Luxury Should Brace for Impact as COVID Resurfaces in China

What Happened: A year and a half ago, Wuhan was placed under a strict 76-day lockdown to curb the spread of COVID-19. Now, the Hubei capital is going back into isolation as cases of the new Delta variant crop up.

On August 4, China announced it would tighten cross-border movement and suspend entry and exit documents for non-essential travel after more than 400 people tested positive for the virus in the past month — surpassing the total number of infected people in the previous five months. Wuhan, Beijing, and Nanjing, among others, have halted trains and flights in and out of their cities, while Wuhan, flood-hit Zhengzhou, and Macau have launched city-wide testing. On top of this, China has expanded its vaccination campaign (which has administered 1.7 billion doses as of August 3) to minors aged 12 to 17, although there have been doubts about whether these will be effective against the new strain.

The Jing Take: Considering China’s pivotal role in propping up the global luxury industry, this news isn’t promising. Already, spiking cases have taken a toll on business: In Guangdong, for example, the shutdown of one of the world’s busiest ports has caused a huge backlog of containers, threatening to disrupt year-end shopping. This latest wave is now causing domestic tourist destinations like Zhangjiajie and Macau to close their entertainment venues, while textile and apparel trade shows scheduled to take place in Shanghai at the end of this month have been postponed.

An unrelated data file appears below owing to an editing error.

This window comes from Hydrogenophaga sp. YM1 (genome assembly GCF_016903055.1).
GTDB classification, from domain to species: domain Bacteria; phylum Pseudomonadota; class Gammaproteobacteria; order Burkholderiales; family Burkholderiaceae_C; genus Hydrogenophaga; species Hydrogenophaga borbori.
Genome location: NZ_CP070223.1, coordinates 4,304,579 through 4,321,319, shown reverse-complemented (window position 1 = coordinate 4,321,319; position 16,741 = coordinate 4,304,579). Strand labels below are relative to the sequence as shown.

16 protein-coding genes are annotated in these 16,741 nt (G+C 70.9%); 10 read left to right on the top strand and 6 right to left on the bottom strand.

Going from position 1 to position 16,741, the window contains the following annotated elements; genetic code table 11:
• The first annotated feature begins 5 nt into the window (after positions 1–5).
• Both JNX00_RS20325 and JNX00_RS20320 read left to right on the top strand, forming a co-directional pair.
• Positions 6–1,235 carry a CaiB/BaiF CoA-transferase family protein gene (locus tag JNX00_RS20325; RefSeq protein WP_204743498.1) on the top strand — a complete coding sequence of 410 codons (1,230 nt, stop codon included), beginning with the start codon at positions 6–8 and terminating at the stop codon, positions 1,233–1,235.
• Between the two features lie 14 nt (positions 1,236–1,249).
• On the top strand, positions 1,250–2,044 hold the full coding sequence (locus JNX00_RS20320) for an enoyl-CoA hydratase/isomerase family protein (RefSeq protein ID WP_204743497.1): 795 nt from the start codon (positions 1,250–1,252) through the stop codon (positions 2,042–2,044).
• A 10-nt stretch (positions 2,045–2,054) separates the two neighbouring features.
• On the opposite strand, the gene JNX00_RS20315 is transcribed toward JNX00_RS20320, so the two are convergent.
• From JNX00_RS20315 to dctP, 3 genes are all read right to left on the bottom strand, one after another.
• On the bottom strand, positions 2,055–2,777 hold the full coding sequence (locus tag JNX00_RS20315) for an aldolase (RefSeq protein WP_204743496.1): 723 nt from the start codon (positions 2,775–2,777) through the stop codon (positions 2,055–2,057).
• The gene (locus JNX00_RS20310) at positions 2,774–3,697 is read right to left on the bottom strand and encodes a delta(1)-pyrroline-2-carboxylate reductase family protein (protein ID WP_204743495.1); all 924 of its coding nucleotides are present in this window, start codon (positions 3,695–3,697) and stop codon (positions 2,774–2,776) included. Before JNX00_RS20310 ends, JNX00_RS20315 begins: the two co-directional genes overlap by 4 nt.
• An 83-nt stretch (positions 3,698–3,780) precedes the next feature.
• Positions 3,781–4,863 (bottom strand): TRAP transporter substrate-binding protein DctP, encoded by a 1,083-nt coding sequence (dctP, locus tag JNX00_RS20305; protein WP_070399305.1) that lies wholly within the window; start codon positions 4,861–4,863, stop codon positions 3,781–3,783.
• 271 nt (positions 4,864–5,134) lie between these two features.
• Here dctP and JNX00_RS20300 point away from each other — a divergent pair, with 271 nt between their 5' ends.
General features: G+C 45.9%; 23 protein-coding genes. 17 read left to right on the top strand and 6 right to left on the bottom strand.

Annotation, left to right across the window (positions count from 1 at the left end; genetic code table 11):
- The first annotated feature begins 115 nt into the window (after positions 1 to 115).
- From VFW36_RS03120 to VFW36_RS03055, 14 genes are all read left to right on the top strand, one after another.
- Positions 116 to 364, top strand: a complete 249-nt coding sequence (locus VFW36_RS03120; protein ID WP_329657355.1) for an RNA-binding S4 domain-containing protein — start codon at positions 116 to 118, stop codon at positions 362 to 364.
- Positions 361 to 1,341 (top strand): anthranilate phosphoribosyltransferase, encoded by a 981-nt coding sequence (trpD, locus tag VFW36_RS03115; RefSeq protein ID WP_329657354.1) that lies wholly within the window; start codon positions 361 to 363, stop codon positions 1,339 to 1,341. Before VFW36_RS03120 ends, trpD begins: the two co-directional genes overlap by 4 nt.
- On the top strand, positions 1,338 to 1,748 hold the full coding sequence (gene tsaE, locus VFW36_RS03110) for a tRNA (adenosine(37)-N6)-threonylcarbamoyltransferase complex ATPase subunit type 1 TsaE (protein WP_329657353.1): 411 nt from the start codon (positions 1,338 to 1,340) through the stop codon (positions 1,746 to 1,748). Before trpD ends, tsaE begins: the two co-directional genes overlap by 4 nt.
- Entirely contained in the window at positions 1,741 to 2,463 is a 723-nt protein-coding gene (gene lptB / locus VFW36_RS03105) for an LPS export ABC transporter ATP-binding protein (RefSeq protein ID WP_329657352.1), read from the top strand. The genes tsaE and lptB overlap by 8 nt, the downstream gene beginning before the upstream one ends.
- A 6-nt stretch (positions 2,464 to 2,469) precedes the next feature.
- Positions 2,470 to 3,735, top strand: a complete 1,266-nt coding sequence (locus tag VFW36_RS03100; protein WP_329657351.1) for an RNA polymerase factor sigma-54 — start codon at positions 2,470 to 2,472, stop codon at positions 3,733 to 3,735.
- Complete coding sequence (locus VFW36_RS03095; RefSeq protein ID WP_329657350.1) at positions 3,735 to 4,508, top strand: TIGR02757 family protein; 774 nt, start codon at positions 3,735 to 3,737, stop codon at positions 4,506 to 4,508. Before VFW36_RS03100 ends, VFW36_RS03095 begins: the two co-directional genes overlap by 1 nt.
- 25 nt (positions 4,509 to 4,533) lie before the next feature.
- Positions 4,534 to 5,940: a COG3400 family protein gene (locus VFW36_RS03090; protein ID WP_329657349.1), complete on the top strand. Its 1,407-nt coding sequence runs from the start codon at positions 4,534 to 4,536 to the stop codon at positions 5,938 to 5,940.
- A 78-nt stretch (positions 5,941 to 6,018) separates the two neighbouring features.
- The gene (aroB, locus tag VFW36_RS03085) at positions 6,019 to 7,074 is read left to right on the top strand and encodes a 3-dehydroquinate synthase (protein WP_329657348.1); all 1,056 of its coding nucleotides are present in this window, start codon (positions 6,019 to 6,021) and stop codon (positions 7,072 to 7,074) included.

If things worsen, brands could see stores temporarily closing and events like Shanghai Fashion Week going digital. Worryingly for travel retail, one case was recently reported in Hainan, and stiffening border controls — including no past visits to risky areas like the aforementioned cities — could dampen summer sales and beyond. And while many luxury giants have bounced back thanks to repatriated Chinese spending, it’s important to note that overall economic recovery in the market has actually been uneven, meaning that household spending may continue to lag in the coming months. 

On the bright side, this isn’t China’s first rodeo. Although the Delta variant is more aggressive, the country has the know-how and resources to wrangle the increasing cases, including the ability to enforce strict localized lockdowns and mass testing drives. If its swift recovery in 2020 is any indication, luxury brands shouldn’t panic just yet.

The Jing Take reports on a piece of the leading news and presents our editorial team’s analysis of the key implications for the luxury industry. In the recurring column, we analyze everything from product drops and mergers to heated debate sprouting on Chinese social media.

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